However, odd-order distortion is difficult to remedy. Odd-order distortion characteristics of an amplifier are manifest as cross modulation (X-mod) and composite triple beat (CTB) distortions on the signal being amplified. These are two types of intermodulation (IM) distortion. X-mod occurs when the modulated contents of one channel being transmitted interferes with and becomes part of an adjacent or non-adjacent channel. CTB results from the combination of three frequencies of carriers occurring in the proximity of each carrier since the carriers are typically equally spaced across the frequency bandwidth. Of the two noted distortions, CTB becomes more problematic when increasing the number of channels on a given CATV system. While X-mod distortion also increases in proportion to the number of channels, the possibility of CTB is more dramatic due to the increased number of available combinations from among the total number of transmitted channels. As the number of channels transmitted by a communication system increases, or as the channels reside closer together, the odd-order distortion becomes a limiting factor of amplifier performance.
The nonlinear properties of an RF amplifier can be described by a curve which can be expanded into a Taylor series as follows:
where Uin is the input potential and Uout is the output potential and an is a factor that determines the magnitude of the term. It should be noted that a1·Uin is the 1st order term; a2·Uin 2 is the 2nd order term; a3·Uin 3 is the 3rd order term . . . and an·Uin n is the nth order term. The magnitudes of the individual terms are strongly dependent on the input signal and, therefore, on the level control of the amplifier.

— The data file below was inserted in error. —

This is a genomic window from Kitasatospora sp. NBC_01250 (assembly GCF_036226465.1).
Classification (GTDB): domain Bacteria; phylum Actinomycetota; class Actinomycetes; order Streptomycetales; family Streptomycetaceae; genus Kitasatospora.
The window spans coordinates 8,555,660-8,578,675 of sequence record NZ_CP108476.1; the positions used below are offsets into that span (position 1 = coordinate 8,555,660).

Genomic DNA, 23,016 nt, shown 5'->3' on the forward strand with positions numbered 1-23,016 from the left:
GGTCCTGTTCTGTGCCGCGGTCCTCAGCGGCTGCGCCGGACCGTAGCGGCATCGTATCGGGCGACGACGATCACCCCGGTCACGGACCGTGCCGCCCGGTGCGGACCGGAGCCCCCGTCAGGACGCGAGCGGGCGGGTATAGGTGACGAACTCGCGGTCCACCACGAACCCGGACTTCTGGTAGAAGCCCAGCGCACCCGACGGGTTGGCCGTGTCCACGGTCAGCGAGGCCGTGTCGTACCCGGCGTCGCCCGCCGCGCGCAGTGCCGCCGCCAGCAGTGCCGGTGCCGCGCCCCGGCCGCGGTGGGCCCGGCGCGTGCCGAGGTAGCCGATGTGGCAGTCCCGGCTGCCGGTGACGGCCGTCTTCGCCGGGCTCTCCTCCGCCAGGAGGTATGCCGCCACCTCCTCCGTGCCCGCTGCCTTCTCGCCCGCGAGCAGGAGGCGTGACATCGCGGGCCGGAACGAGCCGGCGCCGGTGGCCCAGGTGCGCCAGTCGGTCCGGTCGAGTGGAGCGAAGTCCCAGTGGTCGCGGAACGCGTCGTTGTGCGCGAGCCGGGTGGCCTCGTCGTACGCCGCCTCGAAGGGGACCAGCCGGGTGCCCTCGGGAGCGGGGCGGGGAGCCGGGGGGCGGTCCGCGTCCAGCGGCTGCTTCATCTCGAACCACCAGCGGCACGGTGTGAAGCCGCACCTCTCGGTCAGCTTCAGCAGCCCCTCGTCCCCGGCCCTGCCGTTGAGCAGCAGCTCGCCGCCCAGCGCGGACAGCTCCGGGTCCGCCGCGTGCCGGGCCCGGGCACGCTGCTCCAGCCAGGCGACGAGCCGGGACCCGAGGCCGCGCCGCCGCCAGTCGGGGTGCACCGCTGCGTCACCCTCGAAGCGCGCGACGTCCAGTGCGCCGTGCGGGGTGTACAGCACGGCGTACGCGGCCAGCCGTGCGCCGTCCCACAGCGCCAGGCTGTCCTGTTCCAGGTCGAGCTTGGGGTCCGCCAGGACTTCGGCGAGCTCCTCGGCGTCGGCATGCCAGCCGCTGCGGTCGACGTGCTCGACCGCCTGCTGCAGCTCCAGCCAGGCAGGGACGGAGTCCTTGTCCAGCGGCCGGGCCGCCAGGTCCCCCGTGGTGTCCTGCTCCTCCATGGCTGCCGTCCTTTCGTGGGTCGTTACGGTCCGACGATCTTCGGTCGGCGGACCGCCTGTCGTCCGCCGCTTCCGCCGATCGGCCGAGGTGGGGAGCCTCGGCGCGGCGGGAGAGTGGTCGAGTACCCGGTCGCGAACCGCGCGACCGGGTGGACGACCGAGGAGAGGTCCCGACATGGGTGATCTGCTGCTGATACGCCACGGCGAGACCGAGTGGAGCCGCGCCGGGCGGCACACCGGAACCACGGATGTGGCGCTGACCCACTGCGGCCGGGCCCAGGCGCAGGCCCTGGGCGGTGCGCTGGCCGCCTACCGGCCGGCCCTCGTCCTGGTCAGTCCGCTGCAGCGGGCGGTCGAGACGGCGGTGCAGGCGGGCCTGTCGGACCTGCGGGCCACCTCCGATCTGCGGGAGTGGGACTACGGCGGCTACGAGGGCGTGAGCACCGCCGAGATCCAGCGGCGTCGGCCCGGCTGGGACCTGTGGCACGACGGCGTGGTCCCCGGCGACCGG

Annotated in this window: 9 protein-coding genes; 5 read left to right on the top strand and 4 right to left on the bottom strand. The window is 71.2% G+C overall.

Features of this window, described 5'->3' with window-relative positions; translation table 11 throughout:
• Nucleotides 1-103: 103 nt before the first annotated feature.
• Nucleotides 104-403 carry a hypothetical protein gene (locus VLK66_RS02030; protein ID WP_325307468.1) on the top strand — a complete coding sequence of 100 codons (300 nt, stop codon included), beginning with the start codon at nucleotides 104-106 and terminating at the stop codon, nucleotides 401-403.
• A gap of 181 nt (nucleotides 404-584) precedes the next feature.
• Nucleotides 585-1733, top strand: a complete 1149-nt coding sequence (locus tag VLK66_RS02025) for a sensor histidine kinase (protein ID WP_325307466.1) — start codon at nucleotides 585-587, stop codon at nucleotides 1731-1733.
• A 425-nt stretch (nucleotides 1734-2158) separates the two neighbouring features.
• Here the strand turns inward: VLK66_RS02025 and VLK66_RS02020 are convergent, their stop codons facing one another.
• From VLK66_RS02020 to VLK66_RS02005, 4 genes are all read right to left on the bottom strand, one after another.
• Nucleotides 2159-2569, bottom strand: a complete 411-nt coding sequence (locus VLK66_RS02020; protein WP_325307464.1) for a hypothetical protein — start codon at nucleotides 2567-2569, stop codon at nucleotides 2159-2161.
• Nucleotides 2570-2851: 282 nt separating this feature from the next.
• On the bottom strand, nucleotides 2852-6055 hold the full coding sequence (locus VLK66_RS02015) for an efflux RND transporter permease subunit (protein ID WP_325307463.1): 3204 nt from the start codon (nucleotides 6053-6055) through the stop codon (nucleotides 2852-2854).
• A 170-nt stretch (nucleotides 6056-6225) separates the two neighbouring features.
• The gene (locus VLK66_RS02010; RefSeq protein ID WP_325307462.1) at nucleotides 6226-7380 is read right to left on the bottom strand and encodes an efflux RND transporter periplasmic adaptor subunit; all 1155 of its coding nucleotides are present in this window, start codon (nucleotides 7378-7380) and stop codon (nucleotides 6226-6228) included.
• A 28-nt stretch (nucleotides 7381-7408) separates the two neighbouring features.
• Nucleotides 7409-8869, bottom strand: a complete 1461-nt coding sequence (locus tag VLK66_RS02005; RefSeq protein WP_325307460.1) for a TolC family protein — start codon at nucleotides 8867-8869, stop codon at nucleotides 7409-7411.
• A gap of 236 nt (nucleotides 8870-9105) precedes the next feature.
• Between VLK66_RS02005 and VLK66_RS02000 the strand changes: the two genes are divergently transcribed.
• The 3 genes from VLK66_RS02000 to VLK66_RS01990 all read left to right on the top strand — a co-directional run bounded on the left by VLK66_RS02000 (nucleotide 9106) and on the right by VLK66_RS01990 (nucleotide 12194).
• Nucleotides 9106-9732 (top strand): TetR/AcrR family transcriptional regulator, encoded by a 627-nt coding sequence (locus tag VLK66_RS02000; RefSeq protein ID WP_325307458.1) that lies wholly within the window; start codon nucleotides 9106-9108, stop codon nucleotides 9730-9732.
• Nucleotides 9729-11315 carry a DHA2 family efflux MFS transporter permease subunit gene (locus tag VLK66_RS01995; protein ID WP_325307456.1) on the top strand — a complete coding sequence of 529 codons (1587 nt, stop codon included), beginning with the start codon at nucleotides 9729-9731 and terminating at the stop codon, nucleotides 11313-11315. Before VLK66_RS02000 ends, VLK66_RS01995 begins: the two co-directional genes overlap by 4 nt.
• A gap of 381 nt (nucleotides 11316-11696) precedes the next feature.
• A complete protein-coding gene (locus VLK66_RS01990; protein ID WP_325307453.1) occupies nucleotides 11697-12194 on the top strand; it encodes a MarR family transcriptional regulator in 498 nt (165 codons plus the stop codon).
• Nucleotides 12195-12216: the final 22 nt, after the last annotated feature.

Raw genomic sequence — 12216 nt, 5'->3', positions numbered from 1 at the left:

If we have the following:
There exists for each term multiple combination possibilities of the input circulating frequencies ωi due to the power of the corresponding order number. Additionally, in multifrequency transmission systems, such as a CATV transmission network, the number of new circulating frequencies at the output of the network increases exponentially with the number (i) of frequencies at the input. These new circulating frequencies are referred to herein as intermodulation (IM) products and are detrimental to the accurate acquisition of CATV signals.
Using the Taylor series, it can be demonstrated that all odd order terms create products which appear at the same location as the lower-valued odd order terms. Therefore, the third order term creates a product at the base frequency, (odd order number 1), the fifth order term creates a product at the third order and one at the base frequency. If the input signal consists, for example, of the base circulating frequencies ω1 and ω2 (i=2) with the same amplitude A, that is expressed with: